Favorite sentence: “MERS’s position that it can be both the mortgagee and an agent of the mortgagee is absurd, at best.”
Well, after all, banking has become the theater of the absurd.
Merscorp Inc., operator of the
electronic-registration system that contains about half of all
U.S. home mortgages, has no right to transfer the mortgages
under its membership rules, a judge said.
U.S. Bankruptcy Judge Robert E. Grossman in Central Islip, New York, in a decision he said he knew would have a
“significant impact,” wrote that the membership rules of the
company’s Mortgage Electronic Registration Systems, or MERS,
don’t make it an agent of the banks that own the mortgages.
Merscorp was created in 1995 to improve servicing after
county offices couldn’t deal with the flood of mortgage
transfers, Karmela Lejarde, a spokeswoman for MERS, said in an
interview last year. The company tracks servicing rights and
ownership interests in mortgage loans on its electronic
registry, allowing banks to buy and sell the loans without
having to record the transfer with the county. It played a major
role in Wall Street’s ability to quickly bundle mortgages
together in securitized trusts.
“MERS and its partners made the decision to create and
operate under a business model that was designed in large part
to avoid the requirements of the traditional mortgage-recording
process,” Grossman wrote. “The court does not accept the
argument that because MERS may be involved with 50 percent of
all residential mortgages in the country, that is reason enough
for this court to turn a blind eye to the fact that this process
does not comply with the law.”
In the case Grossman ruled on, Credit Suisse Group AG’s
Select Portfolio Servicing, a mortgage servicer, sought to
bypass the automatic shield against legal claims triggered by
Ferrel L. Agard’s filing for personal bankruptcy in September.
Select Portfolio wanted permission to foreclose on Agard’s
home in Westbury, New York, on behalf of U.S. Bancorp’s U.S.
Bank unit, the trustee for the mortgage-backed trust the home
loan was in. The house is worth about $350,000 and the mortgage
amount was $536,921, according to the decision.
Grossman ruled in favor of Select Portfolio because he
couldn’t overrule a November 2008 foreclosure judgment the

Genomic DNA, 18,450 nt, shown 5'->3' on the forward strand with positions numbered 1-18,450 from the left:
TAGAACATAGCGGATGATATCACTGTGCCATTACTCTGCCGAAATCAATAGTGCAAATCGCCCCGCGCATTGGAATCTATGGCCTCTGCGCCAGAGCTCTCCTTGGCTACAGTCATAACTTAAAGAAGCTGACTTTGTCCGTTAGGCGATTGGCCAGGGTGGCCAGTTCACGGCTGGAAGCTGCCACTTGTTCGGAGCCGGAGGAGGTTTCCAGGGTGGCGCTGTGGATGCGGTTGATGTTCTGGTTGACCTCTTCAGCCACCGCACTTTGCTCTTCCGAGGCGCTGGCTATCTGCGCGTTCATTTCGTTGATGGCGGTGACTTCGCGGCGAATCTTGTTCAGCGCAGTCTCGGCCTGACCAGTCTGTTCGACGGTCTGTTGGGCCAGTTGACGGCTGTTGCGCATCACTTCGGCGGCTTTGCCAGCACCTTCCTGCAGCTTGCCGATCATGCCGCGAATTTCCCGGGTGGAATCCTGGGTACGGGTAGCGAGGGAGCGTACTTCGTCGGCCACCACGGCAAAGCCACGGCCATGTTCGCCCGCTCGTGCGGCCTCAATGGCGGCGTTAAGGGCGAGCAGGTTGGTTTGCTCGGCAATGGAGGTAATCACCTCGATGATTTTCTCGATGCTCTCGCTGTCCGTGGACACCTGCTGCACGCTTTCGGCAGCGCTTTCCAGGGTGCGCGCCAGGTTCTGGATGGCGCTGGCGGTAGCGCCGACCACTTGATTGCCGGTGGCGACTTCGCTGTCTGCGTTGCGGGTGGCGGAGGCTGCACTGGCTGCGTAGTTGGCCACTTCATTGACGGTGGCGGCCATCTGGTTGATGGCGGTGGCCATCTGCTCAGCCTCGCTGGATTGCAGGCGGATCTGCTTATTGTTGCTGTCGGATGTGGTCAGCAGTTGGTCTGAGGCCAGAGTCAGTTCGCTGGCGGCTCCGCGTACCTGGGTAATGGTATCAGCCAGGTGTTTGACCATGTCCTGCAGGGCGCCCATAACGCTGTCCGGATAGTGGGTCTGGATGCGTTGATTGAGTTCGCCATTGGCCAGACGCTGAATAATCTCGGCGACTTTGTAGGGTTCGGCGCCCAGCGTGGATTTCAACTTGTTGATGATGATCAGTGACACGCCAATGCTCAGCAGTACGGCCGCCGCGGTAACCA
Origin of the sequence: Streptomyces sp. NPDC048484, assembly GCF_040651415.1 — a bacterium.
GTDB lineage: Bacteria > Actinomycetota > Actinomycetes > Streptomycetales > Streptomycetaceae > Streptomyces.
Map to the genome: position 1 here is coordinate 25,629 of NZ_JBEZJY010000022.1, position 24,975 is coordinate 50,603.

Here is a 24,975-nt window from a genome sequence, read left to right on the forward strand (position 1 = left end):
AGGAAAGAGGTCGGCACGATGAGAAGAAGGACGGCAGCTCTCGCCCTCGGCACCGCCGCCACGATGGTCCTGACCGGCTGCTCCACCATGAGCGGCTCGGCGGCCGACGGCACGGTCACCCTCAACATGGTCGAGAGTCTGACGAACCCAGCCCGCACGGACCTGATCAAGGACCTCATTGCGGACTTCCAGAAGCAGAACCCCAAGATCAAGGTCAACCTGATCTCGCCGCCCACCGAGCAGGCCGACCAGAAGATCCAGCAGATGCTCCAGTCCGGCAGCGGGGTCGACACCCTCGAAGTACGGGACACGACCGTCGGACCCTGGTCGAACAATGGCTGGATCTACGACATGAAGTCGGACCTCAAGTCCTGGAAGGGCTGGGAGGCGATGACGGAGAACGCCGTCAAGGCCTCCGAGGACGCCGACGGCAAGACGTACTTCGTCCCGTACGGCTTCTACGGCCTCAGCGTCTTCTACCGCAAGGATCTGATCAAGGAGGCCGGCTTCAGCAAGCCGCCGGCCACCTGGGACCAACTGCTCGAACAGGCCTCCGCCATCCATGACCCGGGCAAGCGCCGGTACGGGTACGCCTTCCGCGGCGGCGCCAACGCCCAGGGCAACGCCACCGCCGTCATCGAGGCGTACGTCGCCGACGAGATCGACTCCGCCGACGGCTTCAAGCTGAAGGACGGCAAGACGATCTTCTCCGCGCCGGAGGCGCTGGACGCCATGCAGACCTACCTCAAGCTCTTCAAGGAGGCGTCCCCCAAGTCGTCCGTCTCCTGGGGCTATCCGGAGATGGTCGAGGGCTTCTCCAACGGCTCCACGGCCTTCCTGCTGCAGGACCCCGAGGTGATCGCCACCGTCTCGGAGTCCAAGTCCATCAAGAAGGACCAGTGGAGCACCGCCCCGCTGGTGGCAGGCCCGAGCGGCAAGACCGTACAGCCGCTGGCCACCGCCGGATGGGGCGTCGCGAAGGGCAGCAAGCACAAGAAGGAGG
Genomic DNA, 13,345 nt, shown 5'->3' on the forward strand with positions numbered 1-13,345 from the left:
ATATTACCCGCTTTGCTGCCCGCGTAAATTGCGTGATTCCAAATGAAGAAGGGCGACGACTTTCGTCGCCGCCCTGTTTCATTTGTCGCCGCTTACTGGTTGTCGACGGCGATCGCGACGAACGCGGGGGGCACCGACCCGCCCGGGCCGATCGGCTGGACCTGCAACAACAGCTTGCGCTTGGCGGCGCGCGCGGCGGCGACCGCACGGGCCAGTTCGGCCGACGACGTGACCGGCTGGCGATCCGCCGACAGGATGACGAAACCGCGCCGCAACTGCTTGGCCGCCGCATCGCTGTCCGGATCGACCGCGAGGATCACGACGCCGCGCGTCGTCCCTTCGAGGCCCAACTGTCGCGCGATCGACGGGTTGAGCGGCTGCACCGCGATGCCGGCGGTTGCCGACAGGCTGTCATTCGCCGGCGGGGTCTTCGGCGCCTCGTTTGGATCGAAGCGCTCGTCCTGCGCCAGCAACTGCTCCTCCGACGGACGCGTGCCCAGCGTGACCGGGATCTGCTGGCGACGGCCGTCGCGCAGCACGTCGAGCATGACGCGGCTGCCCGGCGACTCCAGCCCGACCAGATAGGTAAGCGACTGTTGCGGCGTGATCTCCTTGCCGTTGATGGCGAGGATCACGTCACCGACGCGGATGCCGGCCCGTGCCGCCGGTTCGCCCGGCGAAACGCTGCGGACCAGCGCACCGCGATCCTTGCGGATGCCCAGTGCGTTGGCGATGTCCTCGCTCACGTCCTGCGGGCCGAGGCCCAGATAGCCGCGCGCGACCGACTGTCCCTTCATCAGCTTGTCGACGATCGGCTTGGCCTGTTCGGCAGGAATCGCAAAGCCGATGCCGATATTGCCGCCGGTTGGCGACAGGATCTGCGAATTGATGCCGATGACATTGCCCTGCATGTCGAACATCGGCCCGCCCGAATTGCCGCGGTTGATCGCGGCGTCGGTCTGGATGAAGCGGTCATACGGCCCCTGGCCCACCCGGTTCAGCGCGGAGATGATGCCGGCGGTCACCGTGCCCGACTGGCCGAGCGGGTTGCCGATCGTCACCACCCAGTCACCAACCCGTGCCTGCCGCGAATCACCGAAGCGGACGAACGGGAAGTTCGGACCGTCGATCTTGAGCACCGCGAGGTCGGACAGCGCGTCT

servicer won in state court, he said. Without that state-court
ruling, Select Portfolio wouldn’t have had the right to bring
its motion, Grossman said.
He then addressed whether a mortgage transfer by MERS is
valid, because “MERS’s role in the ownership and transfer of
real-property notes and mortgages is at issue in dozens of cases
before this court,” including those where “there have been no
prior dispositive state-court decisions,” he wrote.
Select Portfolio argued in part that MERS’s February 2008
assignment of the mortgage to U.S. Bank was valid because Agard
agreed that MERS would hold title to it for the original lender, Bank of America Corp.’s First Franklin, and for whichever banks
it was further assigned to. First Franklin transferred the
promissory note the mortgage secured to Lehman Brothers Holdings
Inc.’s Aurora Bank and Aurora to U.S. Bank, according to the
“An adverse ruling regarding MERS’s authority to assign
mortgages or act on behalf of its member/lenders could have a
significant impact on MERS and upon the lenders which do
business with MERS throughout the United States,” Grossman
wrote. “It is up to the legislative branch, if it chooses, to
amend the current statutes to confer upon MERS the requisite
authority to assign mortgages under its current business
Grossman said Select Portfolio had to show that U.S. Bank
owned both the note and the mortgage, and there was no evidence
that it held the note. The judge disagreed with Select
Portfolio’s argument that U.S. Bank held the note because the
note “follows” the mortgage, which it said U.S. Bank owned.
“By MERS’s own account, the note in this case was
transferred among its members, while the mortgage remained in
MERS’s name,” Grossman wrote. “MERS admits that the very
foundation of its business model as described herein requires
that the note and mortgage travel on divergent paths.”
The judge said that the membership agreement wasn’t enough
to assign the mortgage and that to do so the lender would have
to give power of attorney or similar authority to MERS.
MERS’s membership rules don’t create “an agency or nominee
relationship” and don’t clearly grant MERS authority to take
any action with respect to mortgages, including transferring
them, Grossman wrote. Because the interests at issue concern
“real property” — land and buildings — under state law, any
transfer has to be in writing, which isn’t done under the MERS
system, he said.
“Without more, this court finds that MERS’s ‘nominee’
status and the rights bestowed upon MERS within the mortgage
itself, are insufficient to empower MERS to effectuate a valid
assignment of mortgage,” the judge wrote. “MERS’s position
that it can be both the mortgagee and an agent of the mortgagee
is absurd, at best.”
Grossman said parties coming to him to seek to lift the
automatic ban on legal claims in cases involving MERS will have
to show they own both the mortgage and the note.